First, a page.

GLOW [Season 1 Review]: Feel the…
GLOW, the latest Netflix darling, debuted this weekend to much fanfare and anticipation for that tiny niche of vocal super-feminist wrestling fans on Twitter. As part of that group, I was more excited for this show than Shane McMahon when a new pair of Jordans is announced. Imagine my disappointment when I got Orange is the New Black, but with wrestling.
For those unaware, Gorgeous Ladies of Wrestling was an all-women’s promotion in the 80s that featured over-the-top characters, skits and Jackie Stallone. GLOW is a fictional retelling of the promotion’s creation.
One of our main characters is Piper—I mean, Ruth (Alison Brie)—a condescending “real” actress who hasn’t been able to make it in Hollywood. In the first episode, a casting director flat-out tells her that she’s brought in to auditions to show directors that they don’t want what they think they do, which is how she winds up at the GLOW casting call. Through a series of predictable events, she and her former best friend Debbie (Betty Gilpin) bring the house down in the main event of the promotion’s pilot episode.
The other “main character” is Marc Maron’s Sam Sylvia, the show’s director. He makes cheesy grindhouse flicks and does cocaine. He’s doing this project so that he can get his passion project made (a time-travel story where a teenager tries not to bang his mother—and no, it’s not Back to the Future).
I didn’t care about Ruth, Debbie and Sam. The true standouts were Cherry Bang (Sydelle Noel), a mostly out-of-work stuntwoman who had recently had a miscarriage; Carmen (Britney Young), who came from a family of wrestlers (her brothers are played by Tyrus/Brodus Clay and Carlito) that wanted her to be dainty and stay away from the business; and Sebastian “Bash” Howard (Chris Lowell), the show’s overenthusiastic producer and lifetime wrestling fan.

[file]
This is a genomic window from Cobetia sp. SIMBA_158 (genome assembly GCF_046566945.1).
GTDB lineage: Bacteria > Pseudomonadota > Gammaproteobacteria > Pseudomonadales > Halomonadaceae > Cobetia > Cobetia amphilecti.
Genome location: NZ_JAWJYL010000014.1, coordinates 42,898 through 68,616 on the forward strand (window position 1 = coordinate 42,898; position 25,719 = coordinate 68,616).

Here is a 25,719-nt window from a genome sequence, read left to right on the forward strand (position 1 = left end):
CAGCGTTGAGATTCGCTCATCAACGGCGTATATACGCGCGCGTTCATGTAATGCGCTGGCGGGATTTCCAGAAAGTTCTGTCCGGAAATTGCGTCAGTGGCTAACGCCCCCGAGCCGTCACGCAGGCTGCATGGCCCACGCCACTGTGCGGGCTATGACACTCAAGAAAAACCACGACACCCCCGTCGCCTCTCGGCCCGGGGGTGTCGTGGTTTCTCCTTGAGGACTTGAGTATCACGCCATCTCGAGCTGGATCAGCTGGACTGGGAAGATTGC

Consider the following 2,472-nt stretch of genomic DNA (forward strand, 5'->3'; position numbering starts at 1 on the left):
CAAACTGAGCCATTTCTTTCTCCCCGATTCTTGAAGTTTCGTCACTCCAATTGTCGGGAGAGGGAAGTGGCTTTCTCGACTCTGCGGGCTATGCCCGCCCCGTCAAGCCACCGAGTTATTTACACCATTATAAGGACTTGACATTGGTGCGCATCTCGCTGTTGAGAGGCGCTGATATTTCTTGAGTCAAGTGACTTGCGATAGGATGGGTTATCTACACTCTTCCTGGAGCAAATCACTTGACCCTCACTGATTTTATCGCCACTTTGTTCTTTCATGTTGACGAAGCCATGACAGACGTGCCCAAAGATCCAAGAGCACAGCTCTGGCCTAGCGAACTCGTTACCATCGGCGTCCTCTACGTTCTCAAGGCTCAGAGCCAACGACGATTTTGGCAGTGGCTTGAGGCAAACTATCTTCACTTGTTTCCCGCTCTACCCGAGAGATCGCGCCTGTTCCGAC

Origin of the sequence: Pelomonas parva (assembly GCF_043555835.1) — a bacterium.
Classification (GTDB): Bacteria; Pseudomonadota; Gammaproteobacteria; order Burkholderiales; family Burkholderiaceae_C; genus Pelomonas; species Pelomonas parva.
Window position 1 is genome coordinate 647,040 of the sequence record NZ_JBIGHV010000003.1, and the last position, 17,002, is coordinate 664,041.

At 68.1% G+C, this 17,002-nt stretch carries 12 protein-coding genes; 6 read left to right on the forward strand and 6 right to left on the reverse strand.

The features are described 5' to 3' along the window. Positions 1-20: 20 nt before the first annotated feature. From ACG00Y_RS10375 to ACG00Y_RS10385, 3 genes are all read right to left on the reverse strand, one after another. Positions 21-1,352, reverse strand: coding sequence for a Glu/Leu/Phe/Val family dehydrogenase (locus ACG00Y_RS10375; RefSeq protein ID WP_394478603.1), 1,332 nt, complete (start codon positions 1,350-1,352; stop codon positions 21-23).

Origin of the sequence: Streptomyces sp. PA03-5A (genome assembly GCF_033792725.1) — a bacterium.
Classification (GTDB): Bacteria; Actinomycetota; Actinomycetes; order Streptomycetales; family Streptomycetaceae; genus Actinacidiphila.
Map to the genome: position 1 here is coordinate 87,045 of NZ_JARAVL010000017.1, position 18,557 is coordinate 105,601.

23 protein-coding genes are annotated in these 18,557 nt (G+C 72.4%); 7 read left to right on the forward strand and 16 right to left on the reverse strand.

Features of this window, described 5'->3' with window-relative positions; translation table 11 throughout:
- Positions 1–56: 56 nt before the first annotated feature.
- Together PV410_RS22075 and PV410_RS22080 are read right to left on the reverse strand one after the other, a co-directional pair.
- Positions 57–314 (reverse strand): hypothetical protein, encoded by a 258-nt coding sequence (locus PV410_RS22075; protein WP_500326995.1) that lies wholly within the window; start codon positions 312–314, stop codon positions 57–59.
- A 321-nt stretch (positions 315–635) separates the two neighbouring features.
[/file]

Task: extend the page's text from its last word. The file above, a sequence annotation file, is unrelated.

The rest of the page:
Half the fun of the show was playing “Spot the Wrestler.” Awesome Kong/Kharma had a recurring role as Tammé, a woman with no in-ring experience who wrestled as the Welfare Queen while her son attends Stanford. The first episode featured John Morrison as a trainer who was replaced by Cherry, echoing the real G.L.O.W. which started out as having Mondo Guerrero as trainer (Chavo Jr. was the trainer for this show) before bringing in Princess Jasmine. Joey Ryan, Laura James and Alex Riley also make appearances, along with footage playing from various matches during the time period.
The soundtrack is banging and features everything from Queen and David Bowie to Rose Royce and Cyndi Lauper. The acting is fine and the show captures the spirit of the 80s, down to cringeworthy gimmicks that wouldn’t (well, shouldn’t) fly today. Overall, it’s a perfectly serviceable show. If you like OITNB and other shows with annoying protagonists that have interesting ensemble casts, you’ll like GLOW. 3.5/5 Bibles. – Destiny Edwards